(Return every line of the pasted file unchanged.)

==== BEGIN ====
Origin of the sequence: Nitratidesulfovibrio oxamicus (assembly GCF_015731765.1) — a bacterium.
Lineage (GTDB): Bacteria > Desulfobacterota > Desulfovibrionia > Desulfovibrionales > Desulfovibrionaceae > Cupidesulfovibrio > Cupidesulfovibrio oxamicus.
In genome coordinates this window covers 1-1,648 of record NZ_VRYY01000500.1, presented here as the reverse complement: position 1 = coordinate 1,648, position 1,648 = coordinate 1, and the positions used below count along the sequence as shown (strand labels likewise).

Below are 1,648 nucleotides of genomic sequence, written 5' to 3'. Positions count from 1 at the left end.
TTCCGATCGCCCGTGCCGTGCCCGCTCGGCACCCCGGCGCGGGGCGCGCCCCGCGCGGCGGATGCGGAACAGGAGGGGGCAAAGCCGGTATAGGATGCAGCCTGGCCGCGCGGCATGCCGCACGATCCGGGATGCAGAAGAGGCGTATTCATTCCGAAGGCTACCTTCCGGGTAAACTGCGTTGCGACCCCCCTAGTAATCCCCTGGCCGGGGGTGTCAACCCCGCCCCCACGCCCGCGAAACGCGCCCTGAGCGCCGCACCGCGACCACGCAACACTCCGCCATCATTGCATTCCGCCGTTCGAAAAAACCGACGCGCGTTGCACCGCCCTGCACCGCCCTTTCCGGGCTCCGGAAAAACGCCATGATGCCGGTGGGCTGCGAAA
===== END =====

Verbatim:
Origin of the sequence: Nitratidesulfovibrio oxamicus (assembly GCF_015731765.1) — a bacterium.
Lineage (GTDB): Bacteria > Desulfobacterota > Desulfovibrionia > Desulfovibrionales > Desulfovibrionaceae > Cupidesulfovibrio > Cupidesulfovibrio oxamicus.
In genome coordinates this window covers 1-1,648 of record NZ_VRYY01000500.1, presented here as the reverse complement: position 1 = coordinate 1,648, position 1,648 = coordinate 1, and the positions used below count along the sequence as shown (strand labels likewise).

Below are 1,648 nucleotides of genomic sequence, written 5' to 3'. Positions count from 1 at the left end.
TTCCGATCGCCCGTGCCGTGCCCGCTCGGCACCCCGGCGCGGGGCGCGCCCCGCGCGGCGGATGCGGAACAGGAGGGGGCAAAGCCGGTATAGGATGCAGCCTGGCCGCGCGGCATGCCGCACGATCCGGGATGCAGAAGAGGCGTATTCATTCCGAAGGCTACCTTCCGGGTAAACTGCGTTGCGACCCCCCTAGTAATCCCCTGGCCGGGGGTGTCAACCCCGCCCCCACGCCCGCGAAACGCGCCCTGAGCGCCGCACCGCGACCACGCAACACTCCGCCATCATTGCATTCCGCCGTTCGAAAAAACCGACGCGCGTTGCACCGCCCTGCACCGCCCTTTCCGGGCTCCGGAAAAACGCCATGATGCCGGTGGGCTGCGAAA